Canton City Schools superintendent recommends new McKinley High School downtown location


  • Shook Auto in New Philadelphia
  • Kishman's
  • bh ad 9.22.23
  • screen shot 2023 10 25 at 4.28.31 pm
  • screen shot 2023 11 17 at 11.21.58 am
  • Gionino's Pizza Now Open in Carrollton
  • Daystar North Canton
  • Shook Auto Buy Vehicles
  • Crowl Interiors in Malvern, Ohio
  • Daystar Malvern
  • lifecare rotator ad

Canton City Schools Superintendent Jeff Talbert is recommending the district move McKinley High School into a proposed new location on the Timken Career Campus in downtown Canton.

Talbert made the recommendation to the school board on Wednesday as part of a roughly $120 million facilities project that would move McKinley students and staff out of its current location near the Pro Football Hall of Fame and Tom Benson Hall of Fame Stadium within an estimated five years.

Subsequent actions under the recommendation would include the establishment of eight elementary schools that would serve students in kindergarten through sixth grade, as well as the discontinued use of buildings like Stone Elementary (built in 1931) and Schreiber (1956), and the demolition of Baxter, Mason, and Souers schools within the area.

McKinley’s current facilities, which were first constructed in 1975, were cited by Talbert as in need of significant repairs and “a significant distraction” alongside the neighboring Hall of Fame Village.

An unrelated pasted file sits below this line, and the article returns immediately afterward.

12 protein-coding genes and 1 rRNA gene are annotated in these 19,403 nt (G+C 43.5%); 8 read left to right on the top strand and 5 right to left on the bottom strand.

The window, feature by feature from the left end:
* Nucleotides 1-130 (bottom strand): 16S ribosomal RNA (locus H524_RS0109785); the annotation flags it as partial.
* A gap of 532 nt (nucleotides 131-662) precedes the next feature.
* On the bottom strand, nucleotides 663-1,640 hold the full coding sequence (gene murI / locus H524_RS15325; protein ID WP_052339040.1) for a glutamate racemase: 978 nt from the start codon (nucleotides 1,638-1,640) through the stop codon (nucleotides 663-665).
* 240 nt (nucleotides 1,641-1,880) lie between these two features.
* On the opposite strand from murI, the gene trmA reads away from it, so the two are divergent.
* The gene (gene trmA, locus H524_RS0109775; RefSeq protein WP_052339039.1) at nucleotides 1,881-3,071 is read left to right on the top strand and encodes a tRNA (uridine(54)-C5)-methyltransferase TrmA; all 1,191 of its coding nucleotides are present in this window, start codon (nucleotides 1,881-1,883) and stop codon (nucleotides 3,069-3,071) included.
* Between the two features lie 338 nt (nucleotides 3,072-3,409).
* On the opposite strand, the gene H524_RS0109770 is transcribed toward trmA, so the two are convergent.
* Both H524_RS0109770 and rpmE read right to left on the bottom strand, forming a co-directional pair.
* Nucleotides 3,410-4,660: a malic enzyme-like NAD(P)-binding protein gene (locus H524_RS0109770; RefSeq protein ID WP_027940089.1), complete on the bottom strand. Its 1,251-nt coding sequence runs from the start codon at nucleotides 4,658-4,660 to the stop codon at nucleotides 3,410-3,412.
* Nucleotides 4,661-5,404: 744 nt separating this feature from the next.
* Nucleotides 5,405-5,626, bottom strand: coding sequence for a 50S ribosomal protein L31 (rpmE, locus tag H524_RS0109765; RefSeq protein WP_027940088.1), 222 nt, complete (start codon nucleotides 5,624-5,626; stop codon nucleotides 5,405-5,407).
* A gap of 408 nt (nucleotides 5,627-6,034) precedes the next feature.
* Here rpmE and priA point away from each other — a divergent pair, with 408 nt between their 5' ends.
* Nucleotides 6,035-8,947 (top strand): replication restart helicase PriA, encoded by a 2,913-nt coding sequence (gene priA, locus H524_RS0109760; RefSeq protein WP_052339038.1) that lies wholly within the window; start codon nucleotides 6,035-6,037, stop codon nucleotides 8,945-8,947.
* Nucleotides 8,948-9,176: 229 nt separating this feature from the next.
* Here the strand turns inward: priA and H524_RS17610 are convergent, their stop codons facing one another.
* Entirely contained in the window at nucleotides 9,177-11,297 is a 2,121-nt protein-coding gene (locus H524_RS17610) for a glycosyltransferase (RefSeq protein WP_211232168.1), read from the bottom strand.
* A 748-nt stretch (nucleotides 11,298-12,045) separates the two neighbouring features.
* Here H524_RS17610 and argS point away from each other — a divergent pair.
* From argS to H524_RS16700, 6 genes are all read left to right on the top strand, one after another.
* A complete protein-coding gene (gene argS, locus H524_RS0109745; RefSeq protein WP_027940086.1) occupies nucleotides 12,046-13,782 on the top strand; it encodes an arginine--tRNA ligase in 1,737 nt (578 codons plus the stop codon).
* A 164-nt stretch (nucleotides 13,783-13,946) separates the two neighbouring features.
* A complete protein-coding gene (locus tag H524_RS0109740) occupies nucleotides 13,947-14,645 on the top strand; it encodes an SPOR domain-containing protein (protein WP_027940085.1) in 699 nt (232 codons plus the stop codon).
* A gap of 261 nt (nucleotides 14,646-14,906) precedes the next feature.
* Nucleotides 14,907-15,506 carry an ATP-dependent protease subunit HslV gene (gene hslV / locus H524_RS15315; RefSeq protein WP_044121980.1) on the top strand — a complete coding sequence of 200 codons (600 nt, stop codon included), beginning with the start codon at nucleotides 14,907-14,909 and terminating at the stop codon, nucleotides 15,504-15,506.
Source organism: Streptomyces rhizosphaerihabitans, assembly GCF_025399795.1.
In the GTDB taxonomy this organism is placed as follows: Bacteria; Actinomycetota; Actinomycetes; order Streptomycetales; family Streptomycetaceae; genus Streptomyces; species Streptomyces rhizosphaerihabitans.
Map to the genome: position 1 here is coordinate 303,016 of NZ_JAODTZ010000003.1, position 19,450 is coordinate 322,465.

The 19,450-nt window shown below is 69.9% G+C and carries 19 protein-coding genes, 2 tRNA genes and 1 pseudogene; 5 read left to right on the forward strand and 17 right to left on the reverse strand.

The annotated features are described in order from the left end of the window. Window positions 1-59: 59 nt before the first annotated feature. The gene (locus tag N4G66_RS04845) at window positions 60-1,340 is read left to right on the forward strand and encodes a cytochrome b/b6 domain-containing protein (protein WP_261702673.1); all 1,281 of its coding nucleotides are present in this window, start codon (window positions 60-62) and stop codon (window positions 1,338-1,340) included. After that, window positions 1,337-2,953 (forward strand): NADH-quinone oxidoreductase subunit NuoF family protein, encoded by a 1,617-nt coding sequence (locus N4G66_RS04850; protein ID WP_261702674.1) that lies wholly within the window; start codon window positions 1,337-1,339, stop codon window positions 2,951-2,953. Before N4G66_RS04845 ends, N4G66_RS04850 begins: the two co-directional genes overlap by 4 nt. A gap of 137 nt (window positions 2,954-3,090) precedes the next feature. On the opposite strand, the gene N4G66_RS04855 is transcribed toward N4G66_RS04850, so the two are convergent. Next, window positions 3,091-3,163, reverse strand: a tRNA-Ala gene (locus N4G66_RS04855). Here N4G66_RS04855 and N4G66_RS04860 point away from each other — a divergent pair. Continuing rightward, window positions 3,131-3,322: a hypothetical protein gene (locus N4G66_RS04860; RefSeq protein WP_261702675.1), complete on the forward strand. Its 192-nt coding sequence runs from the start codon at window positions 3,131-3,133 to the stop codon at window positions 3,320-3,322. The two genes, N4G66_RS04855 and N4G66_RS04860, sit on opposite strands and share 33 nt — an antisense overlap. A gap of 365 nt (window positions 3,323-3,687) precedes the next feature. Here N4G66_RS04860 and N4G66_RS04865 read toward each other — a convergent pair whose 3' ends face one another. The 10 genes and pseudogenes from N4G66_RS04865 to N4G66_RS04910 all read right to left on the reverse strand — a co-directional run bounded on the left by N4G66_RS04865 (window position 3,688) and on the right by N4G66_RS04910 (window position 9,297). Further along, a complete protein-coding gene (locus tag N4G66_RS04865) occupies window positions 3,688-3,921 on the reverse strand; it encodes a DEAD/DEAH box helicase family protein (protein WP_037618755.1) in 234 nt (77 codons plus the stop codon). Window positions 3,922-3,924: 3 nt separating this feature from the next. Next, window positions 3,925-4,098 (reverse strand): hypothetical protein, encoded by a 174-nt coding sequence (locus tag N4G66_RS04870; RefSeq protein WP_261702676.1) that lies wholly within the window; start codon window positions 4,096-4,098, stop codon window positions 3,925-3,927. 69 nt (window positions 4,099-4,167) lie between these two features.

“But this is not what is driving this decision,” he emphasized. “It is certainly a part of it, but McKinley is a 1975 building. Our science labs are ancient. Add to that the addition of a water park, sports gambling, and other tourist attractions, and we can see that it is not an ideal place to operate a high school.”

Talbert did say, however, that the district would continue to utilize Tom Benson Stadium, the Memorial Fieldhouse, the Natatorium, the new Turk Alberta locker rooms, and the auxiliary gymnasium, should the new high school be built downtown.

Should the school board approve the recommendation, Talbert plans to ask the school board to put a tax issue on the May election ballot that would replace the $46.7 million bond issue that district voters approved in 1999 to help replace or renovate nearly every city school through the $176 million Design for the Future program.